Nigeria’s Ministry of Health director of family health, Dr. Adebimpe Olugbeminiyi Adebiyi, agreed: “It’s actually the way to go because you cannot rely on another country for something that is a life-saving commodity for your country,” she said at a press conference to mark Juhel’s oxytocin release last month. “It’s better to source it locally so that you can be sure of availability and assure affordability.”

That’s just one part of the problem, however. Once leaving the factory gates, oxytocin then faces a challenge in reaching the patient in optimal condition.

Photo by: USP

2. Securing the supply chains

“When it’s not stored properly, it’s not going to be effective. There’s no magic about it, it’s what happens and we all understand the chain of events that could happen if it’s not effective,” said Dr. Chioma Ejekam, a public health medicine specialist at Lagos University Teaching Hospital.

Giwa-Osagie also outlined the country’s so-called “fake pharmacies” as contributors to the problem.

“The shop itself is not even air-conditioned and they bring out the unrefrigerated product from some box under the table,” he said, and while a person with at least some medical training should be running a pharmacy, this often isn’t the case. “Nothing is being done. They don’t store the medicine at the right temperature.”

To ensure a quality product, Juhel — again with NAFDAC and PQM’s help — adopted a strict auditing process for their distributors, along with the medical facilities and pharmacies it supplies, before allowing them to stock oxytocin.

“Where they don’t have facilities to store, we don’t sell. We advise them on what to do — you get a generator, we buy a chiller, and then we supply you our oxytocin,” explained Juhel’s Okoye.

Juhel buys chillers and mini generators for facilities believed to be committed to maintaining the medicine’s low temperature. The manufacturer also trains health care practitioners at these sites on cold storage techniques, given that health care practitioners often don’t realize this medicine requires specific storage conditions. A recent study found that only 52 percent of health care providers in Lagos State know the proper storage procedures for oxytocin.

And although health care workers in hospitals understand storage requirements, Ejekam, the lead researcher on the study, said that workers don’t typically question the medicine’s quality when it isn’t effective.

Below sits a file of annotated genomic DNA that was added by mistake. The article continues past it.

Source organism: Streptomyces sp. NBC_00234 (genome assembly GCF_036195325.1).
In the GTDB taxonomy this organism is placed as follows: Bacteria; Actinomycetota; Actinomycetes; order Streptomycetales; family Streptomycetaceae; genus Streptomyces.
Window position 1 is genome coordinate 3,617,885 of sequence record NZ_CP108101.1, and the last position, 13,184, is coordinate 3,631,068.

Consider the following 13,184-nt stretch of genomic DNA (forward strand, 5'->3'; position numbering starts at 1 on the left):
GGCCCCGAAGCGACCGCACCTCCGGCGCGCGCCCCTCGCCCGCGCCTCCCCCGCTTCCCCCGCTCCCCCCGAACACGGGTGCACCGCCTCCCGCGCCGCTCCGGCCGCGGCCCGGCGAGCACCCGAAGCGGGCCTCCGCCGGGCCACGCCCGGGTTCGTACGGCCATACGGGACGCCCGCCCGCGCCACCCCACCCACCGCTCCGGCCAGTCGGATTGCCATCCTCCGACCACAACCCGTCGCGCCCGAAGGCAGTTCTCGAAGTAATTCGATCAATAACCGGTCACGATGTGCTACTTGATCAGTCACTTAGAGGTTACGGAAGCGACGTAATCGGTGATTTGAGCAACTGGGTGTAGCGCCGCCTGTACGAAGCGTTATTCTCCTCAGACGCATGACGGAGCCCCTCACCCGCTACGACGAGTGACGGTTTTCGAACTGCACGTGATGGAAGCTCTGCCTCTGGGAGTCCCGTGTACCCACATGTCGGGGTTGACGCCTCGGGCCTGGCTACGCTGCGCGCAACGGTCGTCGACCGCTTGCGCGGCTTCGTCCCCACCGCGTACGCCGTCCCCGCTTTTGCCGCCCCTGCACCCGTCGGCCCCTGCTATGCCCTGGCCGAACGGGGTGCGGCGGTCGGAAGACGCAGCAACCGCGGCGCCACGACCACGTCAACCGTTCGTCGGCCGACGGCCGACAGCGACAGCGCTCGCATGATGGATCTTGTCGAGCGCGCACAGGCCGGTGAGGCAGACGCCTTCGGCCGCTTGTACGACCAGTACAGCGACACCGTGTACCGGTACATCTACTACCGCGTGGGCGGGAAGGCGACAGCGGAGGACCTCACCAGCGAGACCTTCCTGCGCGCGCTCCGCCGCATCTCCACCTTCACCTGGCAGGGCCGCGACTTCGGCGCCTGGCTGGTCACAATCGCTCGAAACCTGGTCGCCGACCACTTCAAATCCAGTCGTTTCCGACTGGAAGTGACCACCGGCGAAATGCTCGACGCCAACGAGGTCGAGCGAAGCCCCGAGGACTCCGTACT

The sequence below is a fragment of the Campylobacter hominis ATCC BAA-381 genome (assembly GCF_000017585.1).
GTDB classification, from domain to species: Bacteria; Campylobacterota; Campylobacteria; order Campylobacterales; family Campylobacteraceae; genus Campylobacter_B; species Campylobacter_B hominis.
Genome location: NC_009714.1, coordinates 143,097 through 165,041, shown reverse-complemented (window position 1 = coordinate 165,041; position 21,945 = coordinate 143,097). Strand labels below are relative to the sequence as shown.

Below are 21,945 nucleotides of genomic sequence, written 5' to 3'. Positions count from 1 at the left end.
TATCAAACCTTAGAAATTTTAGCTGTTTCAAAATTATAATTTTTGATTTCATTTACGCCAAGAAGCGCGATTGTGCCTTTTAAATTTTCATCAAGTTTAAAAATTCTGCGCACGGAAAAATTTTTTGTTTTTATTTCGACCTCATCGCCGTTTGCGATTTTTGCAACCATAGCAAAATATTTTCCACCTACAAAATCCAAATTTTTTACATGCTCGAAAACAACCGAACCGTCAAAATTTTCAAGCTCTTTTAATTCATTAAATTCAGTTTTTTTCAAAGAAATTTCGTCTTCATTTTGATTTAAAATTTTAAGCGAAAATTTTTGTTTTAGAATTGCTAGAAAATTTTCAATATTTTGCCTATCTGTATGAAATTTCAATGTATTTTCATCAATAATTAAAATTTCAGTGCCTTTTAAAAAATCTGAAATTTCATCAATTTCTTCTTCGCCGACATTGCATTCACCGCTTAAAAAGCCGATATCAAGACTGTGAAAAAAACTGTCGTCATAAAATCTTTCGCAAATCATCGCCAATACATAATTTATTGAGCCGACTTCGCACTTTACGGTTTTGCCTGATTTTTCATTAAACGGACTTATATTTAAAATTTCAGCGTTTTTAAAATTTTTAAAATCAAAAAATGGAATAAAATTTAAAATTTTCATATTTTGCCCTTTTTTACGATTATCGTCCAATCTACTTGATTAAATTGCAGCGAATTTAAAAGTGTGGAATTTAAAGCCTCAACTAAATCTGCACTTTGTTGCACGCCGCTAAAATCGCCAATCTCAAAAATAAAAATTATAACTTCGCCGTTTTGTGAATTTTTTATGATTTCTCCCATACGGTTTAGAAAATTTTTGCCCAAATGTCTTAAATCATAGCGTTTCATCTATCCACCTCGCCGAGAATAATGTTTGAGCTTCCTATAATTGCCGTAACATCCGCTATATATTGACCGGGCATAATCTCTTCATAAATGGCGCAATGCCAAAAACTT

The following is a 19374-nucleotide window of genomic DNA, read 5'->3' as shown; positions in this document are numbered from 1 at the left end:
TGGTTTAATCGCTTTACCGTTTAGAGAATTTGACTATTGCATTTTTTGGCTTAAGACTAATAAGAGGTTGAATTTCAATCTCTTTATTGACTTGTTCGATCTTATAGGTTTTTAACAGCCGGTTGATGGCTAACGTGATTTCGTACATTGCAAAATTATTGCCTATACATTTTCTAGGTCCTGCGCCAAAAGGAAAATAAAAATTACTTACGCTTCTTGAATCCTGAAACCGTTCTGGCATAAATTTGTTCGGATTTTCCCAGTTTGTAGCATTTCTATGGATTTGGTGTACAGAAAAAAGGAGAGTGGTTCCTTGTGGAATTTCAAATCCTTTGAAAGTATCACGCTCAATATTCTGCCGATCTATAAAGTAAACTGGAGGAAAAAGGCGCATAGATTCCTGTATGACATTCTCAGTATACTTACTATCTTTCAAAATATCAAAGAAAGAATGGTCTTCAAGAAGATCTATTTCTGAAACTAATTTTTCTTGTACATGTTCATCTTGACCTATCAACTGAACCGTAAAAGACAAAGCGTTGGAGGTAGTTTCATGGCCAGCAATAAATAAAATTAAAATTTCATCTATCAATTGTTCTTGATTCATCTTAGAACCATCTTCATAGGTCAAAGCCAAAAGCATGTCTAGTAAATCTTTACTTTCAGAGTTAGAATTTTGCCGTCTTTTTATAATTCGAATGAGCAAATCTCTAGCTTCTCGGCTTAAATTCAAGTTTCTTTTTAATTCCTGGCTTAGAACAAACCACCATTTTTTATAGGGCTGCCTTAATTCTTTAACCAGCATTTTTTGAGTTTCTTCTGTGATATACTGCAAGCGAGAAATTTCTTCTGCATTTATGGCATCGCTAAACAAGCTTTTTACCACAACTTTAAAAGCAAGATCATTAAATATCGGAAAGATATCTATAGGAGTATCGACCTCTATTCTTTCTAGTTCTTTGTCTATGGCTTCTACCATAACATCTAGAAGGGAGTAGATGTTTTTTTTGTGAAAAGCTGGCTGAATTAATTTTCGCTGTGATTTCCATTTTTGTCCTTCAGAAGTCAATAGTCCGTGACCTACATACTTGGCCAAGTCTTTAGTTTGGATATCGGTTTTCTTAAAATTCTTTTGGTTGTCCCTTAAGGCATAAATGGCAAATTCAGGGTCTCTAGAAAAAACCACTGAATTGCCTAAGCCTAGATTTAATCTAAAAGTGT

This presents a challenge if Juhel wishes to expand its supply zone beyond Nigeria to neighboring countries.

3. Providing guidelines for reporting suspected poor quality

Health care providers “need continued training on drug safety monitoring and a line of reporting so that if, when we are using medicines and we are not getting results, we begin to ask questions,” Ejekam explained, citing that 64 percent of health care workers believed they had no way of reporting the perceived ineffectiveness of the drug.

If no one reports when oxytocin is failing, that same batch could continue to be used — instead of being replaced — leading to more unnecessary deaths. This is why NAFDAC released guidelines on how to report suspected poor quality and therapeutic ineffectiveness.

“If there isn’t a guideline, people won’t be held accountable so there is need for a unified guideline, continuous training, supervision of manufacturers, and improving adherence to good manufacturing practices,” continued Ejekam.

“Most people rarely attribute treatment failure to poor-quality medicines, yet it is a significant contributor particularly in low- and middle-income countries. The importance of medicine quality cannot be overemphasized. Whatever we are doing in the health sector, addressing medicine quality is an imperative.”

— Dr. Chimezie Anyakora, chief of party at PQM

4. Strengthening medicines regulation

“Good medicines regulation translates to quality-assured medicines for the patients,” said Ejekam, adding that by making quality oxytocin a responsibility — not just for the manufacturers but for all — the likelihood of a patient receiving an ineffective dosage is reduced.

The PQM program has been working to advance national policies for quality assurance of medical products. It has contributed to Nigeria’s first documented quality assurance policy, which mandates testing, sampling, and other safeguards along the pharmaceutical supply chain. The program is also improving awareness and capacity to detect substandard, falsified, and unapproved medical products in Nigeria’s quality control laboratories, so NAFDAC can then recall poor-quality products from the market.

“Most people said you can only guarantee the quality of the cold chain at the point when they send to the distributors. But the government said ‘no, going forward we need to protect the product,’” said PQM’s Anyakora. “You cannot expect a patient or doctor to test every medicine. With government, we are developing a system of quality medicine.”

Introduced in 2015, the national policy combined with the actions taken by the USP, USAID, and NAFDAC, are expected to have long-term benefits says the ministry’s Adebiyi.

And PQM’s advice to other countries with poor maternal mortality rates?

“Take steps to assure medicine quality,” said Anyakora, explaining that the importance of medicine quality cannot be overemphasized.

“Some people spend time in tough terrains trying to solve tough problems but get negative results. I always ask, have you checked medicine quality? Most people rarely attribute treatment failure to poor-quality medicines, yet it is a significant contributor particularly in low- and middle-income countries. Whatever we are doing in the health sector, addressing medicine quality is an imperative.”